This website is best viewed in a browser that supports web standards.
Skip to content or, if you would rather, Skip to navigation.
Sept. 28, 2009
A crowd of more than 200 people, including elected officials, business leaders and senior Northwest administrators, recently gathered in the University's newly opened Center for Innovation and Entrepreneurship to hear remarks by Missouri Gov. Jay Nixon and celebrate the official opening of the 46,000 square-foot business incubator and high-tech academic facility.
Nixon praised the CIE as a unique partnership between private enterprise and higher education, and said the concept of combining the scientific and research resources of a university with the vision and energy of the center's entrepreneurial tenants holds great promise for economic growth.
"We all know that our state and our nation are facing economic challenges," Nixon said, "and we all know that we are standing in a place that is going to help get us out of that. This mission of literally having in the same building cutting-edge research and entrepreneurs beginning businesses is exactly how we are going to make this connection between higher education and the business sector to grow the business leaders of the future."
A scarcity of capital, especially in a time of tight credit, is one of the biggest roadblocks hampering the creation and growth of new businesses, Nixon said. "But by consolidating services and sharing this space, this center, and the businesses that are already here, are providing an exact example of how we can alleviate that burden and accelerate the development of those companies."
The governor spoke to CIE's academic role as a home for Northwest's new undergraduate degree program in nanoscience, a rapidly advancing field relating to structures on the atomic and molecular scale that can function like tiny machines.
A nanometer is a billionth of a meter, and nanotech objects are typically 100 nanometers or less. That's approximately 1,000 times smaller than the width of a human hair.
"This center is connecting young minds with knowledge and skills that they will need to excel in high-tech, high-demand industries," Nixon said. "By training students in the theories and principles of nanotechnology, we're preparing the next generation of Missourians to be innovative pioneers in the 21st century economy."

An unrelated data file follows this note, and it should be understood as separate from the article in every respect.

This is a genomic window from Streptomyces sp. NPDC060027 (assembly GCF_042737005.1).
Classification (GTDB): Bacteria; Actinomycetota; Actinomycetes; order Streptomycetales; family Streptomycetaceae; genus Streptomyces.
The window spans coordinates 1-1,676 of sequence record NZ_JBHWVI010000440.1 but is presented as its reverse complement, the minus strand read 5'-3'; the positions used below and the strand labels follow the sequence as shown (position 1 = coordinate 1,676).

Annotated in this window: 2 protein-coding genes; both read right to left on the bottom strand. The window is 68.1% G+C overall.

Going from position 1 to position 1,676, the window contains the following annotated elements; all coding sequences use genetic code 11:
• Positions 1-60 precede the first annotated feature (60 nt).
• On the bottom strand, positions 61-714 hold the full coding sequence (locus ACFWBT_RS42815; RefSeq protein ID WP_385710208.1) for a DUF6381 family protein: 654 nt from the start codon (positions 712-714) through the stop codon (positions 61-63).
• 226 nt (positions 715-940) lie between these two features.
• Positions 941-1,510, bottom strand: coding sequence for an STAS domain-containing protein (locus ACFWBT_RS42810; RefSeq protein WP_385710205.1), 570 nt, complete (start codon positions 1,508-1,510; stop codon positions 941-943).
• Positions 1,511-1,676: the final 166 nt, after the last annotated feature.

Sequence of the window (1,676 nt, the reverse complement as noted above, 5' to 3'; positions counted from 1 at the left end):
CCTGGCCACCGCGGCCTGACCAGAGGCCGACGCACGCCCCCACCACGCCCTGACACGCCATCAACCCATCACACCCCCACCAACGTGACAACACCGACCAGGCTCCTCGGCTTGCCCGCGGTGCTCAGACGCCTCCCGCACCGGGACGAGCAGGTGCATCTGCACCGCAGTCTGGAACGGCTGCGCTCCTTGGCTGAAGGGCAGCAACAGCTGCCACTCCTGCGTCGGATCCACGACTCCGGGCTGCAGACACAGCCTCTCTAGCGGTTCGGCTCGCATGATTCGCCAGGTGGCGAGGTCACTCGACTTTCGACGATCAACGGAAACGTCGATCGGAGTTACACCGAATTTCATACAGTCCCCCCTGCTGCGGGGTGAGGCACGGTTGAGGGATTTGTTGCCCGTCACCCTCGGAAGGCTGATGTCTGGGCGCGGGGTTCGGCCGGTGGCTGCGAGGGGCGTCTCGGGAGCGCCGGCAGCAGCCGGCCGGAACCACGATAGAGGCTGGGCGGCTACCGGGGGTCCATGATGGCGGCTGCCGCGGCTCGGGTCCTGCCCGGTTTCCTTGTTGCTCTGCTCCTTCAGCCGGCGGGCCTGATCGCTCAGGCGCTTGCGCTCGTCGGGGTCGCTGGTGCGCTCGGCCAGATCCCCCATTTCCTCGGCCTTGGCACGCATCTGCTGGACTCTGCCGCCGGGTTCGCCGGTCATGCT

Nixon lauded the efforts of two local Missouri lawmakers, Sen. Brad Lager and Rep. Mike Thomson, for their efforts in helping secure state funding for the CIE. Both were in attendance.
"These are two relatively persistent chaps," quipped Nixon, "and that is certainly their job and their responsibility. But in the times we're in, they had something really good to sell, and they had a unique vision."
The governor attributed that vision to groundwork laid by Northwest administrators, faculty and staff during the CIE's lengthy conceptual and planning stages.
"Isn't it interesting to come to a place in which people don't even doubt for a second that Northwest Missouri State University can deliver on every one of the promises that have been made here," he said.
Other speakers during the afternoon ceremony included Northwest's new president, Dr. John Jasinski, who said the dedication was a celebration of academics, knowledge creation and economic development across the state and region.
"We believe this facility is one of the absolute finest in the Midwest and beyond," Jasinski said. "We're celebrating its potential for positive impacts on student learning, regional growth, business prosperity and statewide improvement."
Jasinski also issued thanks to Lager and Thomson as well as to U.S. Sen. Kit Bond and U.S. Rep. Sam Graves, who was represented by staff member Chad Higdon. A $1.14 million federal grant allowed Northwest to equip the academic portion of the center with research-grade instruments essential for doing nanoscale science.
Thomson and Lager followed Jasinski at the podium with brief remarks underscoring the importance of strong partnerships between education and business. Also speaking was Mark Hoeman, a St. Louis businessman who is one of the founding partners of CIE tenant Carbolytic Materials Company and president of "virtual" center tenant Alyoop Inc.
The role played by Northwest in reaching out to both start-up companies was crucial, Hoeman said.
"We saw the vision that Northwest portrayed, and the leadership, and we trusted in that professionalism and that expertise as the University delivered on its promise of a quality facility," he said. "Today we all stand in proof of the state of Missouri's and Northwest Missouri State University's commitment to quality and to the growing economy of northwest Missouri."
In addition to Alyoop (www.alyoop.com) and CMC (www.carbolytic.com), which has a processing plant in Maryville and conducts research and development operations at the center, the CIE is home to two other tenants, health-care consultant Riley and Rabel (www.rileyandrable.com) and Practical Sustainability (www.practicalsustainability.com), which conducts chemical and biological analysis.
Carbolytic Materials Company extracts carbon black, a substance with wide applications in the plastics and rubber industry, from shredded automotive tires. Alyoop is currently developing software that will provide shoppers with Internet-delivered coupons selected to match customer-generated shopping lists.